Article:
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R.E.M. Revealed

When all else fails, go with what you know. On their 12th studio album, R.E.M. shimmer with the same subdued intensity that won them fans 20 years ago. In the wake of a commercial flop--1998's Up--the Georgia trio have revisited their strength: brooding ballads and mellow instrumental flourishes. The result is a blend of lyrical storytelling, tech-synth experimentation, and classic minor melodies.

Reveal is a throwback to the band's earlier efforts. The album resembles their 1992 collection, Automatic for the People. Though Reveal lacks a stand-out radio smash like "Everybody Hurts," R.E.M.'s newest offering echoes with the subtle feel of Automatic's "Try Not to Breathe" and "The Sidewinder Sleeps Tonite."

The lead single, "Imitation of Life," misrepresents Reveal's deeper corridors. One of the album's only up-tempo cuts, "Imitation" is a poorly worded commentary on contemporary artifice. ("That's sugarcane / That tasted good / That's cinnamon / That's Hollywood") Simply, the radio-friendly melody deserves smarter lyrical accompaniment. With a twisted hint of "Shiny Happy People," "Imitation" is the album's aspartame.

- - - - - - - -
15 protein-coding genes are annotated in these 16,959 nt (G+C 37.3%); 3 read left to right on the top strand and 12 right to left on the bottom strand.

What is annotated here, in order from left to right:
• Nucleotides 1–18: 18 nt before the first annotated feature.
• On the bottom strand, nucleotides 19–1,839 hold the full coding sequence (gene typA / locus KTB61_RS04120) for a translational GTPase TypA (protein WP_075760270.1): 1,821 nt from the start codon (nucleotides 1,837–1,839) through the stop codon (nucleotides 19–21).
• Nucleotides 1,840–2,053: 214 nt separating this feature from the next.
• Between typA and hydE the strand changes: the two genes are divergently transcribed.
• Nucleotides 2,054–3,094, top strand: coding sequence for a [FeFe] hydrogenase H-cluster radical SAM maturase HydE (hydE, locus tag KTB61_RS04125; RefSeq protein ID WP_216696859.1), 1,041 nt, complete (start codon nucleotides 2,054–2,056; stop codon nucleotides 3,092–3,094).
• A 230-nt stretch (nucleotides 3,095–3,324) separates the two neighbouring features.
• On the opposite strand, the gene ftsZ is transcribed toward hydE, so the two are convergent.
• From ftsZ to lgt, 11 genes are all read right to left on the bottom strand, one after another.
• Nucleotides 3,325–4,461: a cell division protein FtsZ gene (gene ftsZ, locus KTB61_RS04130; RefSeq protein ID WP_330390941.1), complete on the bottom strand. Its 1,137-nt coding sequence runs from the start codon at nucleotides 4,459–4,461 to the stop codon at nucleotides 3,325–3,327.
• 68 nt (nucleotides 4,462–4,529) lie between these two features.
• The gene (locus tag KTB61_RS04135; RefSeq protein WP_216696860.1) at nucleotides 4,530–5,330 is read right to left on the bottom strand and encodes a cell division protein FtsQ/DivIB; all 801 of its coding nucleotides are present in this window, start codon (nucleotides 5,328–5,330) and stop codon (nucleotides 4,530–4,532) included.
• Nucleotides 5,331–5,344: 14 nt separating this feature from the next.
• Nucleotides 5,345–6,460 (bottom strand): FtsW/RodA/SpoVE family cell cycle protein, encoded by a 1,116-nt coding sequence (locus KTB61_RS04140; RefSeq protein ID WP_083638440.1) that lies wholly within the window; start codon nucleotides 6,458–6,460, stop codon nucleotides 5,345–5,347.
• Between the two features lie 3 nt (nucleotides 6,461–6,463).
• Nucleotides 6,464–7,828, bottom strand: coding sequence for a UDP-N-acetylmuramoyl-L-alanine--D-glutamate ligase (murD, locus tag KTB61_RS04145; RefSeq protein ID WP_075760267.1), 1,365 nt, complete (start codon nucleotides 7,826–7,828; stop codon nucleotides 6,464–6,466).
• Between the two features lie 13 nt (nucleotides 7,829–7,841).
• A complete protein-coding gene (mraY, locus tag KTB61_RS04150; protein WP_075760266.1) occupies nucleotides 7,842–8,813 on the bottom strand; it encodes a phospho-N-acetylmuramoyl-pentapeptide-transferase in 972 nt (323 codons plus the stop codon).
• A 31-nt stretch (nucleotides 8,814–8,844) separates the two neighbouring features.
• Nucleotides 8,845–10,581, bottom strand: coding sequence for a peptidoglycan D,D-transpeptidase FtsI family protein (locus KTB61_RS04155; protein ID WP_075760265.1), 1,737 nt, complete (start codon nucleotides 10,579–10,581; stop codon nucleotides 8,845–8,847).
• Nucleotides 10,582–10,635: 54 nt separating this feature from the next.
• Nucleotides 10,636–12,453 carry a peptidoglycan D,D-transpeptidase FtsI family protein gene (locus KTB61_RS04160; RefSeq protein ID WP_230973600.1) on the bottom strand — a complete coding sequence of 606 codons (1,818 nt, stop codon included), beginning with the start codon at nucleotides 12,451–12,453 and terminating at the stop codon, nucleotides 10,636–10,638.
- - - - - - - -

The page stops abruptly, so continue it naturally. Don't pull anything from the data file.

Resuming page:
"I'll Take the Rain" marks Reveal's haunting acoustic highpoint. At once understated and yet sickeningly overproduced, the cut is hardly adventurous. Nonetheless, Michael Stipe croons at his lovelorn and beleaguered best, convincing in his vulnerability. An infectious and repetitive piano sequence powers the deliberate chorus, which concludes with the soaring titular promise.

Despite an early-R.E.M. sound, Reveal is no Murmur. The ethereal techno grooves that lace a majority of the album's tracks seem ripped from Madonna's transformational William Orbit collaboration, Ray of Light. The opening cut, "The Lifting," begins with a distorted synth sequence that's reminiscent of Moby's "Natural Blues."

However, club melodies don't dominate Reveal. Electric guitar riffs interrupt the fluid flow of techno backups, and R.E.M.'s time-tested alterna-pop sound overcomes--though at some points awkwardly--the electronic influence.

Continuing in the band's narrative tradition, Reveal demonstrates a successful mix of rhyming and free-verse poetic vignettes. From "All the Way to Reno," a tribute to a performer destined for stardom, to "She Just Wants to Be"--a vague message-driven ode to letting go of the past--Reveal is an intellectual journey. With subtlety and interspersed social commentary, the album is thought-provoking and occasionally inspired, despite some unimaginative missteps.

Like fellow '80s survivors U2, R.E.M. have attempted to rework their sound in the past. But both groups--U2 first with All That You Can't Leave Behind--now comfortably embrace their artistic origins, repaving paths they've already tread with creative twists and resurgent heart. Reveal is no groundbreaking opus, but the album issues a blow to commercial shape-shifting and marks another satisfying point in R.E.M.'s prolific music-making.

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